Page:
I used to store my yarn in metal grid cubes, the trouble with that is I could not see what was buried in the back. By using these shallow baskets on the upcycled library paperback rack I have all my yarn visible and within reach. You might not have an old paperback rack kicking around but see what you do have and make it work! Thanks for stopping by and til next time happy crafting!

WOYWW: Ask a Crafter 13!

Howdy folks! It is Wednesday and time for What’s on your Workdesk Wednesday! I wasn’t going to WOYWW this week but when I got back from walking the dog this morning I had 2 big boxes on my porch from Papermart! Also on my desk is an ATG gun and refills that my lovely YouTube friend Valerie sent me! Thank you so much Val, I hope I can figure out how to use it!

workdesk

I am planning to go to town and get some Christmas shopping done today but first I had to unbox all of that crafty goodness, speaking of Christmas you should check Papermart’s prices, you will get WAY more bang for your buck for your crafting and wrapping!

workdesk2

It is figuratively a ton of wonderful goodies from Papermart and you will see this stuff in action in tutorials over the next 6 months. My first planned tutorial is a Thanksgiving centerpiece, be sure to keep an eye out for that!

OK, now down to business, it’s time for this weeks Ask a Crafter! I am so glad to have Lorraine as my co-host again this week, she is a riot! Let’s find out what my viewers and readers asked this week shall we? Oh, and if you have a question for next weeks episode you can leave it in the comments section.

BTW, I did make a lighthouse painting tutorial and I’ll post it on my blog this weekend or if the suspense is killing you it’s on my youtube channel. That’s all for today! Wish me luck Christmas shopping and til next time happy crafting!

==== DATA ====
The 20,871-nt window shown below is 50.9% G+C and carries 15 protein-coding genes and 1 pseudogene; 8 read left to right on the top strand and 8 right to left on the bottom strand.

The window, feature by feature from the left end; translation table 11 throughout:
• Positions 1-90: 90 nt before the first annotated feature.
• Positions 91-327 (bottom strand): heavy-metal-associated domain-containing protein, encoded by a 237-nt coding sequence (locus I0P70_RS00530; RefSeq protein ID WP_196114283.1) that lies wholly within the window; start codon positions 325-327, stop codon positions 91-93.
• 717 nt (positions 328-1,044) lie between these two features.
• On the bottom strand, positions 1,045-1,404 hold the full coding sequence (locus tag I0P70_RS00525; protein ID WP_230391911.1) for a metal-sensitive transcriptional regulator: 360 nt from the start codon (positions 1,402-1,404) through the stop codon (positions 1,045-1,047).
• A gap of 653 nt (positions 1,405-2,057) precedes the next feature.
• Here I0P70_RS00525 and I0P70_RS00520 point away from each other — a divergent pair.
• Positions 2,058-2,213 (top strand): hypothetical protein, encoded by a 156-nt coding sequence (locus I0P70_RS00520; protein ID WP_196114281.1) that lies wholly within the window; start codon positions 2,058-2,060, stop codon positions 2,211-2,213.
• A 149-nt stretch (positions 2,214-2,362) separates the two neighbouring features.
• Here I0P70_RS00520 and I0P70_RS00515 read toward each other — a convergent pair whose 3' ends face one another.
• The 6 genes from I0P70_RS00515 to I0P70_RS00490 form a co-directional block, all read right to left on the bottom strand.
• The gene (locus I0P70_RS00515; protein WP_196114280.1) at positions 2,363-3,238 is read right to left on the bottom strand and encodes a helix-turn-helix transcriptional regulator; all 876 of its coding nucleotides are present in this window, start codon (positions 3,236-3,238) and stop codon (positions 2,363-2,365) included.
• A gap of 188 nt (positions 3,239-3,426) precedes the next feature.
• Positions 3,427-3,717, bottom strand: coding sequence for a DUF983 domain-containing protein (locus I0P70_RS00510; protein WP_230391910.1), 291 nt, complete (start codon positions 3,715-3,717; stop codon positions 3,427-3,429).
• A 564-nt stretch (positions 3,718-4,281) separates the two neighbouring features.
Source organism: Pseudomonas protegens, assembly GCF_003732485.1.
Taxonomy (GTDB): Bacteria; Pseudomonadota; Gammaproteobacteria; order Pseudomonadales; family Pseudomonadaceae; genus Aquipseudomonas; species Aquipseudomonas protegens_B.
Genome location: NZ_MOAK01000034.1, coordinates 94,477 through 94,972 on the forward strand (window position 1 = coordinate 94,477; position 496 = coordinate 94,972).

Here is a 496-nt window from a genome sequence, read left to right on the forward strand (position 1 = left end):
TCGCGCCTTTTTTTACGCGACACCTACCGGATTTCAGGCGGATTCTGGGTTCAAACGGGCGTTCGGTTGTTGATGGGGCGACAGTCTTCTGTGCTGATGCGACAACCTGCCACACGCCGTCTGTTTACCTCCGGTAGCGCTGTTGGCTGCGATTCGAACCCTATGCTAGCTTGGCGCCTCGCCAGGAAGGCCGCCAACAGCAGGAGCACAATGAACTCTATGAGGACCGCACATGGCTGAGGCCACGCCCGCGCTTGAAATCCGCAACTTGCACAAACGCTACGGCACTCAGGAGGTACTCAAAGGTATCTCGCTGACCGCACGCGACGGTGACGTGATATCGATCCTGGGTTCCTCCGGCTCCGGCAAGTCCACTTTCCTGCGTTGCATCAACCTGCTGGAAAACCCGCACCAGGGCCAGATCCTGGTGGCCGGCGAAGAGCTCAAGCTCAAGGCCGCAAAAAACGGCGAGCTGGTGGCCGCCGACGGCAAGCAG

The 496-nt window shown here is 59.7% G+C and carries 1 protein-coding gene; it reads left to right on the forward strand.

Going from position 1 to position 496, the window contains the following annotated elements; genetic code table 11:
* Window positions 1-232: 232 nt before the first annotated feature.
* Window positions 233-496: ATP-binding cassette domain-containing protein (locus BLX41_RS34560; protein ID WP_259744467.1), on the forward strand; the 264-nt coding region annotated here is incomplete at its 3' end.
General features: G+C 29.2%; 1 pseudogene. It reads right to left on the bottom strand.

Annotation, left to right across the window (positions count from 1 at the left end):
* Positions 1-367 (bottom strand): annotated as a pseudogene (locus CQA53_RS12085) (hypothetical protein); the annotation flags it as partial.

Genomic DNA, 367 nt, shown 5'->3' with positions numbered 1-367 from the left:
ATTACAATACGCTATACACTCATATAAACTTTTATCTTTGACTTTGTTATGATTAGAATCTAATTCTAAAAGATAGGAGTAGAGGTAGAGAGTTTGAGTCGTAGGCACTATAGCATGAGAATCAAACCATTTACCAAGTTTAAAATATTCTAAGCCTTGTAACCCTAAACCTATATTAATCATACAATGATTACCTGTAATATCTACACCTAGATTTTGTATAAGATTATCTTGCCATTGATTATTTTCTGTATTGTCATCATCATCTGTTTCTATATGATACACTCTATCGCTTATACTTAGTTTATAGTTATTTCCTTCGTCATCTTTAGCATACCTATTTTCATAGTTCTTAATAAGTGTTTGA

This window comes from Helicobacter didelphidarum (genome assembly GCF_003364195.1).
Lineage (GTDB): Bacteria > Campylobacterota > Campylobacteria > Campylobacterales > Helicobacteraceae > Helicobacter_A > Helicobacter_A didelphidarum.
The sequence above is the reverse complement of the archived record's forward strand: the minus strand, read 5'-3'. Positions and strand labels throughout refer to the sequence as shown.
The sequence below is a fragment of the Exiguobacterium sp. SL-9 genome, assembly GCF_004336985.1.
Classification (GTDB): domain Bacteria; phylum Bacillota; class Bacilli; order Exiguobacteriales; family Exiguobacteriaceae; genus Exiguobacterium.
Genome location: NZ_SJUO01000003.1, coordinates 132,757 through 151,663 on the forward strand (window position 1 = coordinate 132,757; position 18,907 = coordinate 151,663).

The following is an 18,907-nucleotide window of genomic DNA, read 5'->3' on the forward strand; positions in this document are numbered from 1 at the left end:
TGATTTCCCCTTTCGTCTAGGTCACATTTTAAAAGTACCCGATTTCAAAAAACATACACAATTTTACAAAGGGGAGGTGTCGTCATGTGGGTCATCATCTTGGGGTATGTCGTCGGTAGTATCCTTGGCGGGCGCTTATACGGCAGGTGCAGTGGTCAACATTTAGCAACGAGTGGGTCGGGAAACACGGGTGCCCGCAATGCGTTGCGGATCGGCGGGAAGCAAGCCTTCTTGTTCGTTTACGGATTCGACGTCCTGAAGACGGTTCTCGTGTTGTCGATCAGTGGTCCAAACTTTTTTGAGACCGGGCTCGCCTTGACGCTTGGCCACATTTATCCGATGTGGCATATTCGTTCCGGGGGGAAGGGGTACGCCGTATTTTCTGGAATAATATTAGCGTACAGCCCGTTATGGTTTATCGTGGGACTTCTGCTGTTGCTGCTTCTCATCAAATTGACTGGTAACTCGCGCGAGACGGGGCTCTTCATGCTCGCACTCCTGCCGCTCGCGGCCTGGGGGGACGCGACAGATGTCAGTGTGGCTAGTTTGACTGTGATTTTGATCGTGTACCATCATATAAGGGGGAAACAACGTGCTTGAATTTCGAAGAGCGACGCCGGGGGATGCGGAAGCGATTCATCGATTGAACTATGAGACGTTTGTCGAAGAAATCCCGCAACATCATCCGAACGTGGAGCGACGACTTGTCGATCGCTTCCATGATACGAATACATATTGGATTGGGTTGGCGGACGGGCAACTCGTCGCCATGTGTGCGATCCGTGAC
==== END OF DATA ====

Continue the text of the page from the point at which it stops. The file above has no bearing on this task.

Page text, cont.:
Kid’s Craft! Make Newspaper Baskets!

Howdy Friends! Today I have a craft for the kids to do using recycled materials to make something really useful:

basket1

For this project you will need:

newspapers

white glue

think cardboard (like a cereal box)

a pencil

clothespins

Something round to trace like a plate

Watch the video to see how easy it is to make a rolled newspaper basket:

Tip! If you want to make this project with a bunch of children you can use hot glue and make the basket bases (the cardboard with the spokes) ahead of time! Here is a recap of the steps:

  1. Cut the newspaper pages in half.
  2. Roll the newspaper using a pencil as a guide and secure the ends with glue.
  3. Trace a plate on cardboard 2 times and cut out.
  4. Glue an odd number or rolled newspaper “spokes” to the cardboard. Add the other cardboard piece on top and place a book on top to weigh it down as it dries OR have an adult hot glue it for you.
  5. Weave the remaining newspaper tubes around the spokes. Use a bit of white clue each time you add a new newspaper and clip it with a clothespin to hold it in place as it dries.
  6. Finish your basket by painting it with acrylic paint, spray paint or just seal it with a layer of glue or Mod-Podge.

Bonus ideas! You can use wrapping paper, magazines and comics to make really cool looking baskets! You can easily make a square, rectangle or heart shaped basket using the same technique, just cut your cardboard in the shape you would like your basket. Bold shapes with few details are best!

Parents & Teachers: If you try this project with your kids please let me know how it turns out. If you have any questions just leave a comment and I will get back to you! Happy crafting!